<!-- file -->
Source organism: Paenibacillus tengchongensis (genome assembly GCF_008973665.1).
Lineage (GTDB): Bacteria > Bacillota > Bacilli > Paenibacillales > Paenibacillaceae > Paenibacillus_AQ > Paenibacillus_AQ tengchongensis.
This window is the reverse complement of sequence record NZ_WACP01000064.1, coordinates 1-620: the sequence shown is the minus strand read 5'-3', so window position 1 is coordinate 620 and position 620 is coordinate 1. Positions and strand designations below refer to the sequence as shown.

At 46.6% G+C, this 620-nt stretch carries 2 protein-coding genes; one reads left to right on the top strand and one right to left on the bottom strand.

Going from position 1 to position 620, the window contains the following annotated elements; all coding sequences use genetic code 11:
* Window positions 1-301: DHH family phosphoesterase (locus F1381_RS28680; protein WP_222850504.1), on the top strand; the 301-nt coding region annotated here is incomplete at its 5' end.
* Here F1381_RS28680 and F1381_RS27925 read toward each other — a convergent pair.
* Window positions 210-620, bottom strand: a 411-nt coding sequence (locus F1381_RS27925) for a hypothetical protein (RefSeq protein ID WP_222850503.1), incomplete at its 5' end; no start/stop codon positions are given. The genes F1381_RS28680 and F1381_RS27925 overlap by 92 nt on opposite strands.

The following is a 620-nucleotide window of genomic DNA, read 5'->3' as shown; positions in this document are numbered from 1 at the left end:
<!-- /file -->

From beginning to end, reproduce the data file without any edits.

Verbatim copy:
Source organism: Paenibacillus tengchongensis (genome assembly GCF_008973665.1).
Lineage (GTDB): Bacteria > Bacillota > Bacilli > Paenibacillales > Paenibacillaceae > Paenibacillus_AQ > Paenibacillus_AQ tengchongensis.
This window is the reverse complement of sequence record NZ_WACP01000064.1, coordinates 1-620: the sequence shown is the minus strand read 5'-3', so window position 1 is coordinate 620 and position 620 is coordinate 1. Positions and strand designations below refer to the sequence as shown.

At 46.6% G+C, this 620-nt stretch carries 2 protein-coding genes; one reads left to right on the top strand and one right to left on the bottom strand.

Going from position 1 to position 620, the window contains the following annotated elements; all coding sequences use genetic code 11:
* Window positions 1-301: DHH family phosphoesterase (locus F1381_RS28680; protein WP_222850504.1), on the top strand; the 301-nt coding region annotated here is incomplete at its 5' end.
* Here F1381_RS28680 and F1381_RS27925 read toward each other — a convergent pair.
* Window positions 210-620, bottom strand: a 411-nt coding sequence (locus F1381_RS27925) for a hypothetical protein (RefSeq protein ID WP_222850503.1), incomplete at its 5' end; no start/stop codon positions are given. The genes F1381_RS28680 and F1381_RS27925 overlap by 92 nt on opposite strands.

The following is a 620-nucleotide window of genomic DNA, read 5'->3' as shown; positions in this document are numbered from 1 at the left end: